What was there in you that Christ should buy you with his precious blood? What was there in you that you should be made the temple of the Holy Spirit! What is there in you that you should be brought to heaven; that you should be made to sit down with Abraham, and Isaac, and Jacob, at the right hand of God? What if you have been grafted into the good olive tree? Remember you were once branches of the wild olive, and you are now nothing but grafts. What if your branch hangs down with the weight of its produce, yet there was a time when it brought forth nothing but the apples of Sodom and the grapes of Gomorrah! Bless God, and thank him, that the root bears you, but you do not bear the root. What have you that you have not received? Who made you to differ? Your very gifts are given to you by electing love. God gave them, not because you deserved them, but because he chose to do so. He has made you a vessel for honour, chased2 you and made you in a fair and goodly mould; made you a fair vase, showing forth the skill of the Master. But who made you; who made you? Look back to that clay pit; look back to the potter’s house, to the fashioning fingers and the revolving wheel, and surely you will say, “My God, to you be the praise for what I am, but by myself I am less than nothing; I am worthless and useless; to you be all the glory”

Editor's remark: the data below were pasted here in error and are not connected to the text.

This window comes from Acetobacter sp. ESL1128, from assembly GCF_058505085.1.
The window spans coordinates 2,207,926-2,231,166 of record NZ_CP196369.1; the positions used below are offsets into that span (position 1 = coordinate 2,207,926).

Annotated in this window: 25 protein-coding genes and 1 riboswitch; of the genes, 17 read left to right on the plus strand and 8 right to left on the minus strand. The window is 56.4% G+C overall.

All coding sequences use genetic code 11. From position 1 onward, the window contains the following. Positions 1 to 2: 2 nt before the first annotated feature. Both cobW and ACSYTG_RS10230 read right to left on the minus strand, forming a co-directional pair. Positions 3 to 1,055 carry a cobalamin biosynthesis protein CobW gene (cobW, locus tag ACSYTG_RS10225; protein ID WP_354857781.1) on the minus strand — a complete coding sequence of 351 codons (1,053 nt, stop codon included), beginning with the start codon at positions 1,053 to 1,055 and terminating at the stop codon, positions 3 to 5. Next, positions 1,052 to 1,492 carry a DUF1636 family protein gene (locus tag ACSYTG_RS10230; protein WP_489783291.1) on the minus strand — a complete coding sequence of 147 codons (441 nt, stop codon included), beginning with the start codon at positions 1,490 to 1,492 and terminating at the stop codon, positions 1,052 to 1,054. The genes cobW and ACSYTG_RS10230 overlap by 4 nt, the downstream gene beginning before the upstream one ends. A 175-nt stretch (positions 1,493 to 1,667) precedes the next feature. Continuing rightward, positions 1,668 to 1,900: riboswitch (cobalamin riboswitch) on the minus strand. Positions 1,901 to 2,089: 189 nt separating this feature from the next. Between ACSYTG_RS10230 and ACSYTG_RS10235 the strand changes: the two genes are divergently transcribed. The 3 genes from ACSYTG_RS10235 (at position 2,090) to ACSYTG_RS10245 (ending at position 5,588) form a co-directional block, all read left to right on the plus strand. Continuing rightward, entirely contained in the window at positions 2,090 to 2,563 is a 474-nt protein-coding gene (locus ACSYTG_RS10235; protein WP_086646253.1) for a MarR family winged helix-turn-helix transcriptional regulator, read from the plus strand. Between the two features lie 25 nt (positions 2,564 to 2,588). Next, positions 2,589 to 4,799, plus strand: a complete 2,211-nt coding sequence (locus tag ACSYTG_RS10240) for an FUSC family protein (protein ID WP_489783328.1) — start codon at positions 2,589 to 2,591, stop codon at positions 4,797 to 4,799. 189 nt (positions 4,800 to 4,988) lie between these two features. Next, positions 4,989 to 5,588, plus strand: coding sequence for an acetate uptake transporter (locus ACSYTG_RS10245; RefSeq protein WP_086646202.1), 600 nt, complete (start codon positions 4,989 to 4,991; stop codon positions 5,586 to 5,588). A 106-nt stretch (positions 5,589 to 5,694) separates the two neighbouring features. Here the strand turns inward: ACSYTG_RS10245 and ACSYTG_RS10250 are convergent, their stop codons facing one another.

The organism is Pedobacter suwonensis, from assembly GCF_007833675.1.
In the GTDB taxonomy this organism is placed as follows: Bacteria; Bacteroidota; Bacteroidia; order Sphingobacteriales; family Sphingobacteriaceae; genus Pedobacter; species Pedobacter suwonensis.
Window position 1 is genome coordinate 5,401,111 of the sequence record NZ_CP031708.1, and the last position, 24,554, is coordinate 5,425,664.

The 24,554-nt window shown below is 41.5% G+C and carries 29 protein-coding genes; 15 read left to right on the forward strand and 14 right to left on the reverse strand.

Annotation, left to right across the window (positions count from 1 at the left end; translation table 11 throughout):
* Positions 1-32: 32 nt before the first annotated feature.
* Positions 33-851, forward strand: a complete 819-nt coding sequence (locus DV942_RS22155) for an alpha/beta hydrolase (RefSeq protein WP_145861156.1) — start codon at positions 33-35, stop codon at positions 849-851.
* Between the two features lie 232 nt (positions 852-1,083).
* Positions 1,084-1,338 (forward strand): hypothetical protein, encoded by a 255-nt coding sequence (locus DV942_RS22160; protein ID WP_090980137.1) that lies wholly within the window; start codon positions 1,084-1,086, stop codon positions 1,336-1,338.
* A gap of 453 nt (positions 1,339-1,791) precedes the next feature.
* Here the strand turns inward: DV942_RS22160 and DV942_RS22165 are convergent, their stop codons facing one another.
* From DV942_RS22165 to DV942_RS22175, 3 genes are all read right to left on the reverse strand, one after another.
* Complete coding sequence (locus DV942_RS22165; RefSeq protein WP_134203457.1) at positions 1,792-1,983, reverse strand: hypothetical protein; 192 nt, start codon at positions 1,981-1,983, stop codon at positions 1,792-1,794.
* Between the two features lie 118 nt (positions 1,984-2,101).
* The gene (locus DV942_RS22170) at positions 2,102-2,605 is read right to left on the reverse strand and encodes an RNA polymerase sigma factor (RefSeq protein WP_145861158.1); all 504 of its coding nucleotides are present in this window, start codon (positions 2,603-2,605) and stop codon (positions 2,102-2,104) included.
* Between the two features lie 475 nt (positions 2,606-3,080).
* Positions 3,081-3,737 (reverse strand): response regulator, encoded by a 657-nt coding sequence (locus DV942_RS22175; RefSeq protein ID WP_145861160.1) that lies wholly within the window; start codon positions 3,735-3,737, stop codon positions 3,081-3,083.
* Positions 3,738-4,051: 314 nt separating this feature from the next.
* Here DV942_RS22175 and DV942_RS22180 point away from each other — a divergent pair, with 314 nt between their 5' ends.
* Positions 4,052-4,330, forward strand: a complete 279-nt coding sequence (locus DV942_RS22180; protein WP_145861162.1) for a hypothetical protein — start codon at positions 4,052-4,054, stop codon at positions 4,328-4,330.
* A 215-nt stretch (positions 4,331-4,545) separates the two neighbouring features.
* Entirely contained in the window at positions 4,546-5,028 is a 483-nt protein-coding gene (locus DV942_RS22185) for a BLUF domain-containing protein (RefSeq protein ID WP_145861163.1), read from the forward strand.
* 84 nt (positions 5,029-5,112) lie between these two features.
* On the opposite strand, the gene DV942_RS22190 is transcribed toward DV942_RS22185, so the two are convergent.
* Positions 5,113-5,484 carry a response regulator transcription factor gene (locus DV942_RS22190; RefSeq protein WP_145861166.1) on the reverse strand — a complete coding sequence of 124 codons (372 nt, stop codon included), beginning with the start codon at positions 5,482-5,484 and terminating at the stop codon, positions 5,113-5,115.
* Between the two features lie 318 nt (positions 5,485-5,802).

25. IV. I shall now come to my last point, upon which, with excessive brevity, I would speak to myself; indeed, I have been all the morning speaking to myself as much as to you.